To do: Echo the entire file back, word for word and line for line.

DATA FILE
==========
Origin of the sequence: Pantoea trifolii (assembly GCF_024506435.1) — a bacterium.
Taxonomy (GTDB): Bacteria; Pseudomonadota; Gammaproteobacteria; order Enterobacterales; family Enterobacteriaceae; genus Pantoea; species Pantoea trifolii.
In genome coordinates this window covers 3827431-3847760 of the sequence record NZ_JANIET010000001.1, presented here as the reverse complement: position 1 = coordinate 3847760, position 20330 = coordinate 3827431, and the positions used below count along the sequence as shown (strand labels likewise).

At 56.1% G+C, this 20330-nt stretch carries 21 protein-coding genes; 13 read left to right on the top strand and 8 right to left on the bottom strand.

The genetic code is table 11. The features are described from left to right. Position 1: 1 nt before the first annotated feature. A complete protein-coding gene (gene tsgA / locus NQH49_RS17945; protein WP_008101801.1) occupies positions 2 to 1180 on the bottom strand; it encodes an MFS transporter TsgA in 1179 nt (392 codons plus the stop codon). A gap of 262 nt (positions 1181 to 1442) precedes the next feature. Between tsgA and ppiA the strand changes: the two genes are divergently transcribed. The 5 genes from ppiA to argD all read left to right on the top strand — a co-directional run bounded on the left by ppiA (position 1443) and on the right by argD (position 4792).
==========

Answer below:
Origin of the sequence: Pantoea trifolii (assembly GCF_024506435.1) — a bacterium.
Taxonomy (GTDB): Bacteria; Pseudomonadota; Gammaproteobacteria; order Enterobacterales; family Enterobacteriaceae; genus Pantoea; species Pantoea trifolii.
In genome coordinates this window covers 3827431-3847760 of the sequence record NZ_JANIET010000001.1, presented here as the reverse complement: position 1 = coordinate 3847760, position 20330 = coordinate 3827431, and the positions used below count along the sequence as shown (strand labels likewise).

At 56.1% G+C, this 20330-nt stretch carries 21 protein-coding genes; 13 read left to right on the top strand and 8 right to left on the bottom strand.

The genetic code is table 11. The features are described from left to right. Position 1: 1 nt before the first annotated feature. A complete protein-coding gene (gene tsgA / locus NQH49_RS17945; protein WP_008101801.1) occupies positions 2 to 1180 on the bottom strand; it encodes an MFS transporter TsgA in 1179 nt (392 codons plus the stop codon). A gap of 262 nt (positions 1181 to 1442) precedes the next feature. Between tsgA and ppiA the strand changes: the two genes are divergently transcribed. The 5 genes from ppiA to argD all read left to right on the top strand — a co-directional run bounded on the left by ppiA (position 1443) and on the right by argD (position 4792).